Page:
The emergence of multidrug-resistant pathogens is becoming an ever-increasing global concern for human and animal health. A research team has now found that around one in seven rats (14.5%) captured in the Vienna city centre between 2016 and 2017 were carrying multidrug-resistant enterobacteria, E. coli being the main representative of this group. The prevalence of multidrug-resistant Enterobacteriaceae in rats in Vienna is thus comparable to that observed in previous studies in other major cities such as Berlin (13.6%) and Hong Kong (13.9%). Additionally, more than half of the rats in Vienna (59.7%) were found to be carriers of multidrug-resistant staphylococci.
Disconcertingly high prevalence of multidrug-resistant bacteria
“Although the exact relationship between rats carrying multidrug-resistant bacteria and the risk to human health is still unclear, the prevalence of multidrug-resistant bacteria observed by us is worrying,” the authors write. “One of the rats in our study was captured in a garden used by homeless people as a place to sleep in the summer. This particular situation increases the risk of transmission of the resistant bacteria, although a variety of other scenarios for transmission is also conceivable. The fight against rats, but also other rodents such as mice, is and remains an important public health priority in cities.”
Rats – dangerous vectors for disease
Brown rats (Rattus norvegicus) are particularly relevant for the spread and evolution of multidrug-resistant bacteria. Rats are considered the most prolific and widespread urban pest species. Foraging on human waste and colonising the sewage system, they frequently interact with human faecal matter and so acquire, carry and spread multidrug-resistant bacteria. Little is known about the exact role of rats in the epidemiology of multidrug-resistant bacteria, however. The present study therefore makes an important contribution to improving the level of knowledge in this area.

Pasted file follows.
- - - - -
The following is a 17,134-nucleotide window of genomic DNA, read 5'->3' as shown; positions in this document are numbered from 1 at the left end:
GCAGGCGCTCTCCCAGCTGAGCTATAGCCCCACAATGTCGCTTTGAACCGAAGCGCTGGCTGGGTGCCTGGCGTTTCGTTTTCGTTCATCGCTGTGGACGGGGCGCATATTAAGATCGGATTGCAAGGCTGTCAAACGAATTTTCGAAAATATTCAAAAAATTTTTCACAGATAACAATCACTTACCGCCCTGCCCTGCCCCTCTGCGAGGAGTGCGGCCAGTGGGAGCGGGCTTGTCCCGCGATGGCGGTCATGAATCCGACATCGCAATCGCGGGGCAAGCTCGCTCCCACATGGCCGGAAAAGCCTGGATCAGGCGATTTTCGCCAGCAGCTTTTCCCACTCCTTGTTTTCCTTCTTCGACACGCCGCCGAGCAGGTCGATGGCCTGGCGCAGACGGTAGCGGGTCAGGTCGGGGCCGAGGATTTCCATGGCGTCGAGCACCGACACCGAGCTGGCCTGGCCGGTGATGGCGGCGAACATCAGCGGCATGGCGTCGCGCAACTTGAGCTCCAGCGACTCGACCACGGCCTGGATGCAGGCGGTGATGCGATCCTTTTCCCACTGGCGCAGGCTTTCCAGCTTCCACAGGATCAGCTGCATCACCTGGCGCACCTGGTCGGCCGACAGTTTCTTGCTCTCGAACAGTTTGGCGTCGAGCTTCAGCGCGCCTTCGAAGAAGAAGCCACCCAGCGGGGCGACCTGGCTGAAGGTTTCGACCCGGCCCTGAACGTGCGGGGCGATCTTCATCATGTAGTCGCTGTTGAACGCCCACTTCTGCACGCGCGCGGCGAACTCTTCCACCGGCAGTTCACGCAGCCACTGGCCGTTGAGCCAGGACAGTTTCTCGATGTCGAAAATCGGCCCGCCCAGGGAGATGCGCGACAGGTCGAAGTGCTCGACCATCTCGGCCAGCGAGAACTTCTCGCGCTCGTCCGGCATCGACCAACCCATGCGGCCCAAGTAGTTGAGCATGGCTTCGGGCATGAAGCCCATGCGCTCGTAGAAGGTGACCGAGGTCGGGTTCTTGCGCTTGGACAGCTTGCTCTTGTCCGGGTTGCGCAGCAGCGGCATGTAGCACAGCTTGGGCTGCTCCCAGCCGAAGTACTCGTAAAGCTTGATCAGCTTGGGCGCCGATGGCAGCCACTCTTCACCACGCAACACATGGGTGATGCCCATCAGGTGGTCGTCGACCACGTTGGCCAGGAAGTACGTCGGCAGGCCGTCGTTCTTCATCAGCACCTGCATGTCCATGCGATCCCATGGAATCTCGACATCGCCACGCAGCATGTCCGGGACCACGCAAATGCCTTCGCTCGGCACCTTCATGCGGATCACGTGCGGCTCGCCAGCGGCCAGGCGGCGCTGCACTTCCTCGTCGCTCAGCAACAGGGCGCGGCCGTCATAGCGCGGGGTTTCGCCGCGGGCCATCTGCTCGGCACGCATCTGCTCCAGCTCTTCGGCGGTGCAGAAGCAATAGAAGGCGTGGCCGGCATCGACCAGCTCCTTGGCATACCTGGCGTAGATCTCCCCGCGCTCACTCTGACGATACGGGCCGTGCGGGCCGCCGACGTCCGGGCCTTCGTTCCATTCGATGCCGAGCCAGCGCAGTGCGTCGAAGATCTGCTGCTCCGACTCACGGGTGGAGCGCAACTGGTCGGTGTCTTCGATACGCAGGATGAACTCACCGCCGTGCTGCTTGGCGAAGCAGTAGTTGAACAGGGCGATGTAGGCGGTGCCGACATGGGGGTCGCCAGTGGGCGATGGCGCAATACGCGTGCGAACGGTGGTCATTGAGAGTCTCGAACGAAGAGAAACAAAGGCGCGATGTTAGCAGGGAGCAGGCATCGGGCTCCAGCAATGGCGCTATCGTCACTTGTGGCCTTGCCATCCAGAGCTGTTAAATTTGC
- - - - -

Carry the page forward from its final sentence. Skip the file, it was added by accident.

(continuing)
Climate change and rural exodus as important causes
More than half of the world’s population currently lives in cities, and this proportion will have increased to 60% by 2030. The density of the human population, increased interactions with urban wildlife and warmer urban microclimates favour the emergence of zoonoses – infectious diseases that are transmitted to humans from animal carriers – in cities. Cities could thus become places where pathogens are introduced and spread.
Despite their bad reputation, rats are very useful for science. These rodents are common in urban areas and come into contact with all types of wastewater. Scientists take advantage of this fact to gather information about possible antibiotic resistance in rats in the urban environment.
“Urban brown rats (Rattus norvegicus) as possible source of multidrug-resistant Enterobacteriaceae and meticillin-resistant Staphylococcus spp., Vienna, Austria, 2016 and 2017” by Amélie Desvars-Larrive, Werner Ruppitsch, Sarah Lepuschitz, Michael P Szostak, Joachim Spergser, Andrea T. Feßler, Stefan Schwarz, Stefan Monecke, Ralf Ehricht, Chris Walzer and Igor Loncaric was published in Eurosurveillance.